There is nothing complicated about RML - we hope. It is an
Extensible Markup Language that allows for a description, a set of
attributes, and a set of associations. That's it! Here
is an example:
<description>Create a switch in the context of a site</description>
<attribute type="string" name="owner">John Smith</attribute>
<attribute type="date" name="created">01/01/2003</attribute>
<association type="url" name="defect A123">http://bugzilla-server/defects/A123</association>
<association type="relative" name="refining use case">src/ucs/i3/Create_Switch.doc</association>
<association type="absolute" name="related test case">/testing/tcs/i3/Create_Switch.doc</association>
The Language Elements
At their simplest, requirements are a descriptive statement -
therefore a description element. But, for whatever reason, requirements
may not have a description throughout their entire lifecycle. Thus,
the description is optional.
In different contexts,
requirements may or may not have a set of attributes associated with
them; therefore, attributes are optional. Similarly,
associations to other artifacts are optional. For a more
formal description of RML, check out the Document Type Description (DTD).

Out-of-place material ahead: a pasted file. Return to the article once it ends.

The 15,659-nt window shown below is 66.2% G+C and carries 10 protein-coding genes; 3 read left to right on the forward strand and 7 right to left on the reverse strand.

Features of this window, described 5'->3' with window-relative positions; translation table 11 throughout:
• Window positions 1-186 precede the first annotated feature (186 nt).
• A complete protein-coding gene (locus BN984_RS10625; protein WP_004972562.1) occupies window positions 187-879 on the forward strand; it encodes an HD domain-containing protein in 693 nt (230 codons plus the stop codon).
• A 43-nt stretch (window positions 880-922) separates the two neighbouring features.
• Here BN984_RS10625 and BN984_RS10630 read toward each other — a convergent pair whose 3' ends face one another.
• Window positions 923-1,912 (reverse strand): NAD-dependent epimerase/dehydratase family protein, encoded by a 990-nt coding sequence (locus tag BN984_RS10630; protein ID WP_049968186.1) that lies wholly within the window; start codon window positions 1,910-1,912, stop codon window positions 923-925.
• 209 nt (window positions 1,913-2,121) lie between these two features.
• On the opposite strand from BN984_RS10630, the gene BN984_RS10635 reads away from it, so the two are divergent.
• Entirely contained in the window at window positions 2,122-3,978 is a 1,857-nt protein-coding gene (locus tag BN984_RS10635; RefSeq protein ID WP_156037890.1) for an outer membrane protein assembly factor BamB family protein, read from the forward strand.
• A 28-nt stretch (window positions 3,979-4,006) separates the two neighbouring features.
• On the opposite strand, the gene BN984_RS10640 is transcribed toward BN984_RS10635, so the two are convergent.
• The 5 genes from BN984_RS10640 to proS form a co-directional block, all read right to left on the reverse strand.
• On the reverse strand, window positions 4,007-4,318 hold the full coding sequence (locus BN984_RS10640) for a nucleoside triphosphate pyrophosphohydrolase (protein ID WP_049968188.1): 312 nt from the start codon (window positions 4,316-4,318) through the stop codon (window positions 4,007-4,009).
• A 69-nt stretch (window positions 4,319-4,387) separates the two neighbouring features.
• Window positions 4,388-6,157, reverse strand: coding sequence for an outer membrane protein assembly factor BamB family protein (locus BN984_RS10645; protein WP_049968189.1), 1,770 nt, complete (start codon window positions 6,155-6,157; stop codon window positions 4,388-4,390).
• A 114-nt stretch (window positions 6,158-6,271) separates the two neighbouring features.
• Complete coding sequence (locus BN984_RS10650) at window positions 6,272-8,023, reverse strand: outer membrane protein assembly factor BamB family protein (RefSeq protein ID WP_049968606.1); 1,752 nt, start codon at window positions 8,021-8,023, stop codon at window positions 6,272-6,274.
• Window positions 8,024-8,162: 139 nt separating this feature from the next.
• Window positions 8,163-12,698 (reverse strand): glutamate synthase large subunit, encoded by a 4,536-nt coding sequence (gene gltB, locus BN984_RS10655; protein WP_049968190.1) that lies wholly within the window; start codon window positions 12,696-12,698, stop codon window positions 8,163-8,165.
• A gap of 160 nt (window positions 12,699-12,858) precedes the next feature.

Why so General?
The reason that we don't try to constrain the language any further is that
we realize that every project is different. Each project has its own requirements
dialect, whether they know it or not. Hopefully this language is generic enough
to support all of the dialects and not so general that it's useless.
Why Requirements Files?
By separating requirements out into individual RML files, we
avoid the "monolithic" requirements document that we all
fear. We no longer need to concern outselves with the format
of a requirements document; rather, we focus our efforts on the
contents of the requirements themselves. We should be able to
generate a requirements document, if we need one, by using related
technologies (such as XSL/XSLT)
For a more in-depth discussion on why and when we should manage requirements
in a file-based architecture, as opposed to ultra-lightweight, lightweight,
or heavyweight architectures, read this paper.
For some, describing requirements in a dialect of this language might
be useful and sufficient. If they need a really lightweight mechanism
for managing their requirements, and all of the team members are comfortable
reading and writing in this language, this might be suitable in and of itself.
However, XML instances such as RML are not necessarily easy to
read and write. Therefore, we could use some tools to help us read,
write, sort, filter, and transform them. That's another goal of this
project - check out the products aimed to provide this support
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